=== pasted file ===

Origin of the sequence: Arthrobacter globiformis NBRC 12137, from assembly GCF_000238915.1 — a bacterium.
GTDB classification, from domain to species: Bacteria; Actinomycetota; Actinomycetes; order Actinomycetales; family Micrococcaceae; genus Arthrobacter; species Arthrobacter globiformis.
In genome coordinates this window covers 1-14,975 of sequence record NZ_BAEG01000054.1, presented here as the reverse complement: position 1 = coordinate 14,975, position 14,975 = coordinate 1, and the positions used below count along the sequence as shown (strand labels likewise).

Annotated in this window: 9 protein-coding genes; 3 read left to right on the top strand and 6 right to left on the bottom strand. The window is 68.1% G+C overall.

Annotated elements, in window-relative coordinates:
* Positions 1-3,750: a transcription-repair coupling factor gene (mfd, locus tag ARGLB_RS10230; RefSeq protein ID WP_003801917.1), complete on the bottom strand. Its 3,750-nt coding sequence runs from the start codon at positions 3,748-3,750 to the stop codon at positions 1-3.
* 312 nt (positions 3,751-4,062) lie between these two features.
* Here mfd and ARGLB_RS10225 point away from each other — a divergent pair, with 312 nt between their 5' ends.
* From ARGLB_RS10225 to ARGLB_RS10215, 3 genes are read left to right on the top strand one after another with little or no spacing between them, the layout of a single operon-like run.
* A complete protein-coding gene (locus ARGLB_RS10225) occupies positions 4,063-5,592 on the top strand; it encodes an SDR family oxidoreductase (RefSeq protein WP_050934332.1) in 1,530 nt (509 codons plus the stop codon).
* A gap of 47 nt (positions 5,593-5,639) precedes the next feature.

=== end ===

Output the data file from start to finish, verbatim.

Origin of the sequence: Arthrobacter globiformis NBRC 12137, from assembly GCF_000238915.1 — a bacterium.
GTDB classification, from domain to species: Bacteria; Actinomycetota; Actinomycetes; order Actinomycetales; family Micrococcaceae; genus Arthrobacter; species Arthrobacter globiformis.
In genome coordinates this window covers 1-14,975 of sequence record NZ_BAEG01000054.1, presented here as the reverse complement: position 1 = coordinate 14,975, position 14,975 = coordinate 1, and the positions used below count along the sequence as shown (strand labels likewise).

Annotated in this window: 9 protein-coding genes; 3 read left to right on the top strand and 6 right to left on the bottom strand. The window is 68.1% G+C overall.

Annotated elements, in window-relative coordinates:
* Positions 1-3,750: a transcription-repair coupling factor gene (mfd, locus tag ARGLB_RS10230; RefSeq protein ID WP_003801917.1), complete on the bottom strand. Its 3,750-nt coding sequence runs from the start codon at positions 3,748-3,750 to the stop codon at positions 1-3.
* 312 nt (positions 3,751-4,062) lie between these two features.
* Here mfd and ARGLB_RS10225 point away from each other — a divergent pair, with 312 nt between their 5' ends.
* From ARGLB_RS10225 to ARGLB_RS10215, 3 genes are read left to right on the top strand one after another with little or no spacing between them, the layout of a single operon-like run.
* A complete protein-coding gene (locus ARGLB_RS10225) occupies positions 4,063-5,592 on the top strand; it encodes an SDR family oxidoreductase (RefSeq protein WP_050934332.1) in 1,530 nt (509 codons plus the stop codon).
* A gap of 47 nt (positions 5,593-5,639) precedes the next feature.